The Peace Index is a longitudinal research project based on a monthly survey that systematically monitors trends in Israeli public opinion regarding the Israeli-Palestinian conflict and relations between Jews and Arabs in Israel and their impact on Israeli society. This oft-cited evaluation of public sentiments and attitudes was originally initiated by the Tami Steinmetz Center for Peace Research at Tel Aviv University in 1994, and became a project of IDI's Guttman Center for Surveys and Tel Aviv University's Evens Program in Mediation and Conflict Resolution in January 2010. The project is headed by IDI Senior Fellow Prof. Tamar Hermann and Prof. Ephraim Yaar of Tel Aviv University.
More About the Peace Index
The Peace Index conducts a monthly survey of a representative sample of Israel's adult population, which includes approximately 600 men and women, Jewish and Arab citizens, residents of agricultural communities, and Jewish settlers residing beyond the Green Line. The surveys are presently conducted by the Dahaf Institute, with statistical processing by Ms. Yasmin Alkalay.
Each month, The Peace Index, which was called "The War and Peace Index" for a period of time, issues a brief overview of the major findings of the monthly survey, an in-depth analysis of the trends revealed, and the questionnaire and data set for the monthly poll. These materials are available on this site in both Hebrew and English.
The Peace Index also has a dedicated website that includes the archives of the project since its inception as well as the findings of related public opinion polls. Click here to visit this valuable resource for the public and researchers alike. To receive a monthly newsletter that will alert you to the findings of the Peace Index each month as soon as they are available, click here to subscribe.
For further information, contact PeaceIndex@idi.org.il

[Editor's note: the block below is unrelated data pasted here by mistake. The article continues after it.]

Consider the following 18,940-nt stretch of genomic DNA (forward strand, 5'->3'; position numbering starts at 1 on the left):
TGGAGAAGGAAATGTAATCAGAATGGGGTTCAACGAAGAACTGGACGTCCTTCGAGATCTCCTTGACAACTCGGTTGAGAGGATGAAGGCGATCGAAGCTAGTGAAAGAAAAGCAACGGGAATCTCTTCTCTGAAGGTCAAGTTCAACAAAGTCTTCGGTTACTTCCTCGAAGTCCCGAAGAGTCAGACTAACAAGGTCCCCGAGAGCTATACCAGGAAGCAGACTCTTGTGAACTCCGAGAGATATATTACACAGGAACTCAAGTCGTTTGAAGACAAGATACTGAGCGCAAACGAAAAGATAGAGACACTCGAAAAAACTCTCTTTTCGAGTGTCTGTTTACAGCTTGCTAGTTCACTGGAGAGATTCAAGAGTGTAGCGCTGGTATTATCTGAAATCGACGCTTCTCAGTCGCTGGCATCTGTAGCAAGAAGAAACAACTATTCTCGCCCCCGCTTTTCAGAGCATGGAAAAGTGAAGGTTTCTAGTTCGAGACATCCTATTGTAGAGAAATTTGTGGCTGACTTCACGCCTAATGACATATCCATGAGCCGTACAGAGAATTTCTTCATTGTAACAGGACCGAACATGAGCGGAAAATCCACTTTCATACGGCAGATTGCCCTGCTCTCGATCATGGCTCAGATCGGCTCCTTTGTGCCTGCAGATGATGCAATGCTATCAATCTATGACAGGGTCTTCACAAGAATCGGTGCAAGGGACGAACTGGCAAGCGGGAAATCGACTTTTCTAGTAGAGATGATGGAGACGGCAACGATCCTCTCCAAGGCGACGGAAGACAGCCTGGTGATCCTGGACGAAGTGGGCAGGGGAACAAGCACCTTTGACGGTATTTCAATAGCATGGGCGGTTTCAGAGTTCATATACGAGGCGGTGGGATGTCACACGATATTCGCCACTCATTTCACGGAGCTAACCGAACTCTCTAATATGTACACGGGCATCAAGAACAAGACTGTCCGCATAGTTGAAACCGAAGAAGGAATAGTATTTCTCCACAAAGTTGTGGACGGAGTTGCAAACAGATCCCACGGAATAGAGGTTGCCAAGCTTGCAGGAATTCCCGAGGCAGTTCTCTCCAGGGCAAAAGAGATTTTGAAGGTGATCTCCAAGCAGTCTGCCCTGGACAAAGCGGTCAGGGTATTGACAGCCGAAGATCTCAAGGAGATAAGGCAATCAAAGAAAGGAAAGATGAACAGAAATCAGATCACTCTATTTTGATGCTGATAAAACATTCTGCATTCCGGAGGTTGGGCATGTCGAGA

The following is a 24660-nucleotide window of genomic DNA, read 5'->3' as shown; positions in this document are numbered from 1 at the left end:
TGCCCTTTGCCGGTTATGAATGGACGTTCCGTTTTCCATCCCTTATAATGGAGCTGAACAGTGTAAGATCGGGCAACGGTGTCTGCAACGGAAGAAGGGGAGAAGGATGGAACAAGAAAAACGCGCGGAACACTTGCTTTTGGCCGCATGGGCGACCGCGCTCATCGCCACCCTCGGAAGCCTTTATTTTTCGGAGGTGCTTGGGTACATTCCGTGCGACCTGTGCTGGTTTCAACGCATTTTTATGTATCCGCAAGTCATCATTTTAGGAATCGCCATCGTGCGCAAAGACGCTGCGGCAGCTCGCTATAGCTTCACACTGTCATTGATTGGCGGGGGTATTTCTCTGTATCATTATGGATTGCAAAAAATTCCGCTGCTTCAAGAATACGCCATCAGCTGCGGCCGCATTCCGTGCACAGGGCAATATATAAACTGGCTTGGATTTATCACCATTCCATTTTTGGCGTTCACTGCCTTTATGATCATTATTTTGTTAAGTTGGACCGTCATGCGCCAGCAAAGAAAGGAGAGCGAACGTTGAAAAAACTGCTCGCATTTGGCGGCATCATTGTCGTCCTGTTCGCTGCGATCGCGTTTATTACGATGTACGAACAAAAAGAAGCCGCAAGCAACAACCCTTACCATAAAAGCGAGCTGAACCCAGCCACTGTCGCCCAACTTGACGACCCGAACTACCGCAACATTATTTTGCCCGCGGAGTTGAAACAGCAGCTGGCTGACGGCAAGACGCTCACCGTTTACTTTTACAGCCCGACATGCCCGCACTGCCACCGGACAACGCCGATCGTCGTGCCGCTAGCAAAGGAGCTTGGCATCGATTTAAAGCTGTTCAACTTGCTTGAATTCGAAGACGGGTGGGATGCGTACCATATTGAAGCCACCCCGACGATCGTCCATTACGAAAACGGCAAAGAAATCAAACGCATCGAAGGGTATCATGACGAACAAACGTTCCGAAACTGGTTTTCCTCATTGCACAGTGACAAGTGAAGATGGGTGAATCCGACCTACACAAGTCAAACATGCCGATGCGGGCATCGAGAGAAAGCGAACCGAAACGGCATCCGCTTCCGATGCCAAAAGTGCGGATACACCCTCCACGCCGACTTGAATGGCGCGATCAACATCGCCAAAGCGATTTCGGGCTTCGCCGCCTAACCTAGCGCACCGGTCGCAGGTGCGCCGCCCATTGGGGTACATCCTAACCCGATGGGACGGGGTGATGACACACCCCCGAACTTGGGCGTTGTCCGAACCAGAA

The Negotiations Index
The Peace Index project includes ongoing monitoring of the Israeli public's attitudes towards peace negotiations between Israel and the Palestinian Authority. The monthly Negotiation Index is comprised of two questions, one focusing on public support for peace negotiations and the other on the degree to which the public believes that such talks will actually lead to peace. The aggregated replies to these two questions are calculated, combined, and standardized on a scale of 0-100, in which 0 represents total lack of support for negotiations and lack of belief in their potential to bear fruit, and 100 represents total support for the process and belief in its potential. Each month, the Negotiations Index presents two distinct findings, one for the general Israeli population and the other for Jewish Israelis.
Construction of the Negotiation Index
The Negotiations Index is computed as a weighted average of the following two questionnaire items:
b. Moderately in favor
c. Moderately opposed
d. Strongly opposed
e. I don't know\ decline to answer
Please note the following:
The Peace Index: July 2014
The Peace Index: May 2014
The Peace Index: April 2014
The Peace Index: March 2014
The Peace Index: February 2014
The Peace Index: January 2014
The Peace Index: December 2013
The Peace Index: November 2013
The Peace Index: October 2013
The Peace Index: September 2013
The Peace Index: August 2013
The Peace Index: July 2013
The Peace Index: June 2013
The Peace Index: May 2013
The Peace Index: April 2013
The Peace Index: February–March 2013
The Peace Index: January 2013
The Peace Index: December 2012
The Peace Index: November 2012
The Peace Index: October 2012
To download the data file, please complete the short form below. If the data file is updated or revised in the future, we will contact you via email.
Please note that the data on this site are the exclusive property of the Israel Democracy Institute (RA) and are being made available to you for the sole purpose of study or research. In the event that this information is published as part of a study or research, credit must be given as follows:
Data/ questionnaires courtesy of the Guttman Center for Surveys at the Israel Democracy Institute (RA).
Mandatory fields are marked with asterisks (**)